Imont: Has IoT broken the cloud business model?
Has IoT broken the cloud business model? Nigel Pugh, CEO at IoT software start-up Imont, believes there are issues that need to be addressed.
Pugh is the former head of platform engineering at what was once called AlertMe, now known as Hive, the smart thermostat arm of Centrica’s British Gas. Having spent almost three years developing the team and the technology behind Hive’s smart home product range, Pugh took a break in April 2016.
During this time, Pugh and two former AlertMe colleagues, Roman Sonkinas and Andrew Woodhouse, apparently asked themselves, ‘If we were to do it all again, what would we do differently with all the things we had learned?’
Inspired by advances in edge computing and the issues they perceive with the current cloud computing business model, Sonkinas and Woodhouse decided to found the company Imont, with Pugh joining in January of this year. Internet of Business spoke to Pugh about this new project, and how he sees the cloud computing model changing with IoT.
Software for the many, not the few
Ultimately, the reason behind setting up Imont was to “to make a generic piece of software that powers connected home systems and scales better than anything, but at a reasonable cost,” Pugh said.
“You can scale pretty reasonably with Amazon, but Amazon will charge you for the cost. So that’s our raison d’être, we want to commoditize the software. We want to make the best quality, the most scalable software available to everyone at a reasonable price.”
Pugh admits that the company is at its “1.0 stage” in terms of development, with plans to launch fully in six months, but added that the software is already useful today for anyone who wants to build a connected home system – if you can find out where to download it from the website, he jokes.
But who is Imont targeting? Pugh believes that Imont’s appeal comes from current flaws in the cloud computing business model.
“I think [our software] will appeal mostly to larger companies, who have in-house development teams who want to roll out systems of their own. I think it will appeal to device manufacturers as well, who, as they ship more devices, [find that] the cloud that they need to support these devices gets bigger and bigger,” he said.
Here Pugh reaches his defining argument: for consumers, he asserts, you buy your thermostat and pay once at the point of purchase. But for the business that provides that thermostat, be it Centrica’s Hive or a start-up like Tado, a monthly subscription is needed to pay for the cloud for as much as 25 years. That gets expensive.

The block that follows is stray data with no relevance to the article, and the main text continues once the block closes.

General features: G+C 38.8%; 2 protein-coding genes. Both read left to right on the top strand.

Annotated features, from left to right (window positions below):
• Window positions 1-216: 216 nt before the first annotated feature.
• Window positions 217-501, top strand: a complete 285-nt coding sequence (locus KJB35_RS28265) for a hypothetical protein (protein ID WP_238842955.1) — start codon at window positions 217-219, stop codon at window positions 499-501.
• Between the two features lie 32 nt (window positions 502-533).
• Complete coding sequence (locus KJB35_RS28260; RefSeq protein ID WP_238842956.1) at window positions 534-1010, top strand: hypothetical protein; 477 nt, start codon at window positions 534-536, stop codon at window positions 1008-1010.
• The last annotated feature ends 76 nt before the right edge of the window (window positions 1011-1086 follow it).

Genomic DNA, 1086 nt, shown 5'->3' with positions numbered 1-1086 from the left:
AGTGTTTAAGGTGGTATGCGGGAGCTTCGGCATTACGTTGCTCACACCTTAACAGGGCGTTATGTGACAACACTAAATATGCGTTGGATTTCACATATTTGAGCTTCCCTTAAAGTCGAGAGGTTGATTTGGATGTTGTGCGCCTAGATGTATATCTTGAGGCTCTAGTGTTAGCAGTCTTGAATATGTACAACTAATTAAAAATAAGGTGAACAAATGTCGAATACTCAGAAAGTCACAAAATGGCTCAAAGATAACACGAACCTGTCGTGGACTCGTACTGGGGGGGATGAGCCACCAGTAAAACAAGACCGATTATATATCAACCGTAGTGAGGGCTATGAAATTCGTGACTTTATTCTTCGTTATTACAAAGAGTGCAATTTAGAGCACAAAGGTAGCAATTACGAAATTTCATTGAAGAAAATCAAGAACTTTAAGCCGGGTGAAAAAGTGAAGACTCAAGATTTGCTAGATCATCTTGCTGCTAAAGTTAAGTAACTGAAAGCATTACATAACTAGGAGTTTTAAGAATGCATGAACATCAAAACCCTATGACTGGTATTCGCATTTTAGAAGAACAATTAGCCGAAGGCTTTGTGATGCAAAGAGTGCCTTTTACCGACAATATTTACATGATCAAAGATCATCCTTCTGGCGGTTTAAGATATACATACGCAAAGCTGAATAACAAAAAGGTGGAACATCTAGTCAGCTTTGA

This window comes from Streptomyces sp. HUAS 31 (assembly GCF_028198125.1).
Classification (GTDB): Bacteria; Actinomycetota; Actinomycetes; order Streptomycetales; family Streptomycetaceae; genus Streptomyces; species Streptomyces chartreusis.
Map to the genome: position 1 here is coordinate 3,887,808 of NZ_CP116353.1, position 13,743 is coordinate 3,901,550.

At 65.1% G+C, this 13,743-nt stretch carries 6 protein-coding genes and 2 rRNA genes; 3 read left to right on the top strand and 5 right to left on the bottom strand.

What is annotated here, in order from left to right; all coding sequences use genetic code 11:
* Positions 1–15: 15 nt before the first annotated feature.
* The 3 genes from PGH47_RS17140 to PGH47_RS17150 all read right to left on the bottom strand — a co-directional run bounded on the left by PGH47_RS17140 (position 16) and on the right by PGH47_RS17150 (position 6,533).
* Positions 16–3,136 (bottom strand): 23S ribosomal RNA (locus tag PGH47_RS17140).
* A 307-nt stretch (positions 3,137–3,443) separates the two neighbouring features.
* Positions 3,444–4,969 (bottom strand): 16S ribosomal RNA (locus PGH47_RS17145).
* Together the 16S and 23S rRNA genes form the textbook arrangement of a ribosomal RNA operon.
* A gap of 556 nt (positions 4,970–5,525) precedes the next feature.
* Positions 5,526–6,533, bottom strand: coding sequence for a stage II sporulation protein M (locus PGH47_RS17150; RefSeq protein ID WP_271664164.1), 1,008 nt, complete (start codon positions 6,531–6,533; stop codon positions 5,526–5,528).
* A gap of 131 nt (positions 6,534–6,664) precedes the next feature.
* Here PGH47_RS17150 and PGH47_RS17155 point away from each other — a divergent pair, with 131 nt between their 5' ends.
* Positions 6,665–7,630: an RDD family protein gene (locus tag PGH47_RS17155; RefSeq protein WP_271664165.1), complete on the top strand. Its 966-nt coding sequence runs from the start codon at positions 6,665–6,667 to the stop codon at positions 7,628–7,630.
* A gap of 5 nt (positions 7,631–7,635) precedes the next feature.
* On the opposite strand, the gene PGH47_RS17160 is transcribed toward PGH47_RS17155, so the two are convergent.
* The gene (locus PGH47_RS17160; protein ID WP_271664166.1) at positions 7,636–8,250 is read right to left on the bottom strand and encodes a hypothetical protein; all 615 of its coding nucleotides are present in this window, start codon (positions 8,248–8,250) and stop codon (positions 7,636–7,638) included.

Instead, Imont wants to introduce a hybrid model. “The connected home has a hub that doesn’t do an awful lot,” Pugh said. “We see it differently. Most people build a piece of hardware and then put software on it as an afterthought. For us, the hub is fundamentally a software piece and it can pretty much run anywhere you want.”
One obvious place for Imont to do just that is in the home router, so it’s currently in discussions with telcos to form partnerships, but Pugh said that this could also extend to things like IP cameras.
Devolving power to the edge
Imont is all about increasing the data processing power at the edge of the network. “You can have a thermostat on the wall talking to the hub, and that’s talking to the cloud over some kind of message bus, and then your phone is talking to the cloud, so the cloud passes messages back and forth. The other thing it does, is it’s aggregating data and starting to pull together insights, but it does this by taking in all the detail. So, every time your smart plug sends an update saying ‘the signal strength between me and the hub has changed’. That’s a lot of data.”
Imont says you don’t need to send all that data, you can do most of the analysis at the edge. “Even a Raspberry Pi has a lot of power, and it has a GPU, so it’s good for AI,” Pugh says. “It may not be as fast as an Nvidia GPU, but it has time.”
Pugh summarizes that, by embedding software at the edge, we can reduce the amount of data flowing to the cloud and only send insights about your particular connected home ecosystem. Then the cloud can aggregate that data across all of the homes in the country and update what it’s learned back to your hub.
“In the end, they’re not going to have the capacity to use the cloud. Our system just makes a direct connection from the phone to the hub, which is very immediate and all the control is there,” Pugh acknowledged.
Read more: Are we any closer to IoT Edge Computing?
Playing to the cloud’s strengths
But Pugh doesn’t sound the death knell for the cloud just yet. “There are some things that the cloud does really well. Software-as-a-service is obviously going to persist. [So will] aggregating data across entire ecosystems that you can’t do on the edge. [These are] the cloud’s strengths,” he says.
“It’s a hybrid between having a bit of cloud here and a bit of cloud there and using it for what it’s good for. Really all we’ve done is we’ve taken the tech that sits in the cloud and stuck what we can at the edge. But there will always that thing which you can’t and the cloud will always be great for that.”
Imont is currently privately funded, as it seeks to develop its technology further, but Pugh confirmed that it is already looking at how it can adapt its software for environments beyond the connected home. With the likes of Andreesen Horowitz, and more recently Aruba Networks, predicting this kind of hybrid model between the cloud and the edge, Pugh and the Imont team look set to be at the forefront of this change.